Barack Obama will be sworn in on Jan. 20 as the United States' 44th president and the first African-American to hold the nation's highest office. Regardless of political leanings, Americans should take a justifiably proud moment to mark this truly historic occasion.
But when the hoopla dies down and the nation's business is taken up, we must also remember that Obama didn't get elected because of his race. He got elected because for nearly two years he ran a near-flawless presidential campaign that most voters felt better addressed their anxieties in these rough economic times. And judging by his comments on the campaign trail, and by the people he's picked for key Cabinet posts, I believe that the Obama presidency will be a boon for rural health. Here's why:
First, on the campaign trail, no other candidate came close to matching Obama's understanding of rural healthcare issues coupled with a detailed action plan. The nonpartisan National Rural Health Association says Obama was the only presidential candidate who took the time and effort to respond to its questionnaire about rural healthcare.
If you put 100 rural hospital CEOs in a room and asked them to come up with a list of rural healthcare priorities, it'd look a lot like what Obama has proposed. He has called for: universal health coverage; helping small businesses afford health coverage; promoting fairness in Medicare and Medicaid reimbursements; expanding community clinics; bringing more physicians, nurses, and other healthcare providers into rural areas (What good is coverage if you don't have access?); improving care for rural veterans; and investing in massive IT upgrades and telemedicine for rural hospitals.
"We are very optimistic," says Maggie Elehwany, vice president and chief lobbyist for the NRHA, the Washington, DC-based umbrella group for several rural healthcare advocacy groups. "We know he has a whole lot on a very big plate, but we have been so pleased at his willingness from the get-go to be engaged not only during the campaign but also with the transition team. For a guy from Chicago, he gets it. You have to give him props for being able to communicate those concerns."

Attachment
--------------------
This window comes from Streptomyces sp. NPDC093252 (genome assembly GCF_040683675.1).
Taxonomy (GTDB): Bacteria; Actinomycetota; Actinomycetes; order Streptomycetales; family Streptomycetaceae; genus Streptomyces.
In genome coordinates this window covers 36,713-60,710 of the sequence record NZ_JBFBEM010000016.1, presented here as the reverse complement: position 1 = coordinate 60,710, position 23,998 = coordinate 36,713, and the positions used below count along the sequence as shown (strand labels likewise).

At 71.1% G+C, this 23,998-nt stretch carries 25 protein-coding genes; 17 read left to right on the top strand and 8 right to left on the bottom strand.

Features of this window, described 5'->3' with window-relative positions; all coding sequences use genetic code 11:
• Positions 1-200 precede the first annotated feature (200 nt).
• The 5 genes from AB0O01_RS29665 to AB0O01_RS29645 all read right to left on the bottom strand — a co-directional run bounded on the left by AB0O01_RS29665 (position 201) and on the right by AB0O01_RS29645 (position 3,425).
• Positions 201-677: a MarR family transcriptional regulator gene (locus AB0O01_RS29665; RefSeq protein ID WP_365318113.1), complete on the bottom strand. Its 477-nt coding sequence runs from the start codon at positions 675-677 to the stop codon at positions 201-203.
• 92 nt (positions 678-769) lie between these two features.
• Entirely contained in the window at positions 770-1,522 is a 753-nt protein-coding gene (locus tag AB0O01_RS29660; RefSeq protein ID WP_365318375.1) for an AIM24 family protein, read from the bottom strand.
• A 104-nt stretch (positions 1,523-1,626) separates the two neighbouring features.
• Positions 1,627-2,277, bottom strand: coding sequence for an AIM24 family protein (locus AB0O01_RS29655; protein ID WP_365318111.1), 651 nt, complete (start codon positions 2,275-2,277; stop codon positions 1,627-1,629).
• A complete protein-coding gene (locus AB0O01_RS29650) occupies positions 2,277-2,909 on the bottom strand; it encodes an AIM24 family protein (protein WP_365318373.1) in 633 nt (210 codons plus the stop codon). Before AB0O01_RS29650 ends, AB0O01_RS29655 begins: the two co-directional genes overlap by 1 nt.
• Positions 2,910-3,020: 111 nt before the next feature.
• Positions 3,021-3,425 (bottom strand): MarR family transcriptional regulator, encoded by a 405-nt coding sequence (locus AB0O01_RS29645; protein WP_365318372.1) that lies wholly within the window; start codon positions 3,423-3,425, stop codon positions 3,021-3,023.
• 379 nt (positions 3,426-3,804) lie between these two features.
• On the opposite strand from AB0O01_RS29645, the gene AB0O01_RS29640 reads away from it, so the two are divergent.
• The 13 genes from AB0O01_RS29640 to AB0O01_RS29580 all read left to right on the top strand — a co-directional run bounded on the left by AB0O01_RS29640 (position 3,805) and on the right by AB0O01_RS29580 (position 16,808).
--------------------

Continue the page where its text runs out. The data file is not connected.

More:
Of course, a campaign promise doesn't guarantee anything. But the fact that Obama shows that he at least understands the issues surrounding rural health speaks volumes. It also allows Elehwany and other rural healthcare advocates to hold him accountable. He can't plead ignorance.
Second, the high-profile selection of former South Dakota Sen. Tom Daschle as Obama's secretary of Health and Human Services— the first major post-election announcement from the president-elect--clearly indicates that expanding healthcare coverage and overhauling the nation's healthcare delivery system is a priority. Daschle spent eight years in the House and another 18 years in the Senate and knows how Washington works. He is both a leading advocate for rural healthcare and a consummate Beltway insider, and his first Senate confirmation hearing as HHS Secretary-nominee was a love fest with old colleagues.
Even though conflict is guaranteed in the coming months, right now Daschle is saying all the right things about forging bipartisan solutions. Republicans on the Senate Finance Committee this week are expected to press him on any attempts to expand government-funded healthcare programs.
"Obama knows the game is going to be played in the Senate, and he picked someone like Sen. Daschle who understands what works," Elehwany says. "We've worked with Sen. Daschle for years and he is someone who gets it. He understands that just giving people coverage doesn't equate to access. Access is the No. 1 problem in rural America."
Third, fears that this recession could sink into a full-blown depression or hobble the economy for a decade or more –- like the economic malaise that hit Japan in the 1980s and 1990s -- mean that Obama will not be constrained by deficits. Obama has already outlined an $850 billion recovery package and he's indicated that he will spend freely to bolster the economy. One area that the president-elect has targeted for investment is healthcare.
"We'll create hundreds of thousands of jobs by improving healthcare -- transitioning to a nationwide system of computerized medical records that won't just save money, but save lives by preventing deadly medical errors," Obama said this week. As part of his efforts to mend the nation's infrastructure, there will also be federal money available for capital improvements, building or expanding existing hospitals and healthcare clinics.
This column is not a pep rally for Obama. So far, it's been mostly talk. But if you're an advocate for rural healthcare, it's hard not to be encouraged by what the president-elect has said. Rural healthcare is on his agenda. He recognizes the issues. He's got a plan. He's on record.
Now, it's our job, as rural healthcare advocates, to make sure he delivers on those promises.